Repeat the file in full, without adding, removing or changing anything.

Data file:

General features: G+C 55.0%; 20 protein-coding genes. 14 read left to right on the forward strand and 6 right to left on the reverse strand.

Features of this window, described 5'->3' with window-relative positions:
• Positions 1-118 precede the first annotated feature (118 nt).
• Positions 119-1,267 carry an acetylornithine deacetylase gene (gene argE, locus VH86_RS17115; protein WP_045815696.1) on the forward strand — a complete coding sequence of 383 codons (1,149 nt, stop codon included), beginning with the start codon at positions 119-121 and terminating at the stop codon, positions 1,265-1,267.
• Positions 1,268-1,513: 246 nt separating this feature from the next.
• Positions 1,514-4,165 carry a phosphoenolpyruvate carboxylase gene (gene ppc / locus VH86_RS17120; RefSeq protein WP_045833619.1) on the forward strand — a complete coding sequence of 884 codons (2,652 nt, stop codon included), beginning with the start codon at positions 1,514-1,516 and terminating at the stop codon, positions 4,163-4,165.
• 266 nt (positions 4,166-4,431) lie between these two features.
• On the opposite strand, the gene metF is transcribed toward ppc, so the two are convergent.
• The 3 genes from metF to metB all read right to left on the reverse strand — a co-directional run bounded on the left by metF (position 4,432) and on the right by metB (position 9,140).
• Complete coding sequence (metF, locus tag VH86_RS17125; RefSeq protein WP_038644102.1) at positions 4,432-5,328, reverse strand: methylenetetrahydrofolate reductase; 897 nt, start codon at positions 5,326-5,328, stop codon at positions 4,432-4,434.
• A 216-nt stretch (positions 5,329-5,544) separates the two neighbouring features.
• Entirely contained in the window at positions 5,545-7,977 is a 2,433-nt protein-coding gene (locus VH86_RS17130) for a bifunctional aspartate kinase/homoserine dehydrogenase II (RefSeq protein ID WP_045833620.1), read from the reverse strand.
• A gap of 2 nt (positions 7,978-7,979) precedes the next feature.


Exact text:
General features: G+C 55.0%; 20 protein-coding genes. 14 read left to right on the forward strand and 6 right to left on the reverse strand.

Features of this window, described 5'->3' with window-relative positions:
• Positions 1-118 precede the first annotated feature (118 nt).
• Positions 119-1,267 carry an acetylornithine deacetylase gene (gene argE, locus VH86_RS17115; protein WP_045815696.1) on the forward strand — a complete coding sequence of 383 codons (1,149 nt, stop codon included), beginning with the start codon at positions 119-121 and terminating at the stop codon, positions 1,265-1,267.
• Positions 1,268-1,513: 246 nt separating this feature from the next.
• Positions 1,514-4,165 carry a phosphoenolpyruvate carboxylase gene (gene ppc / locus VH86_RS17120; RefSeq protein WP_045833619.1) on the forward strand — a complete coding sequence of 884 codons (2,652 nt, stop codon included), beginning with the start codon at positions 1,514-1,516 and terminating at the stop codon, positions 4,163-4,165.
• 266 nt (positions 4,166-4,431) lie between these two features.
• On the opposite strand, the gene metF is transcribed toward ppc, so the two are convergent.
• The 3 genes from metF to metB all read right to left on the reverse strand — a co-directional run bounded on the left by metF (position 4,432) and on the right by metB (position 9,140).
• Complete coding sequence (metF, locus tag VH86_RS17125; RefSeq protein WP_038644102.1) at positions 4,432-5,328, reverse strand: methylenetetrahydrofolate reductase; 897 nt, start codon at positions 5,326-5,328, stop codon at positions 4,432-4,434.
• A 216-nt stretch (positions 5,329-5,544) separates the two neighbouring features.
• Entirely contained in the window at positions 5,545-7,977 is a 2,433-nt protein-coding gene (locus VH86_RS17130) for a bifunctional aspartate kinase/homoserine dehydrogenase II (RefSeq protein ID WP_045833620.1), read from the reverse strand.
• A gap of 2 nt (positions 7,978-7,979) precedes the next feature.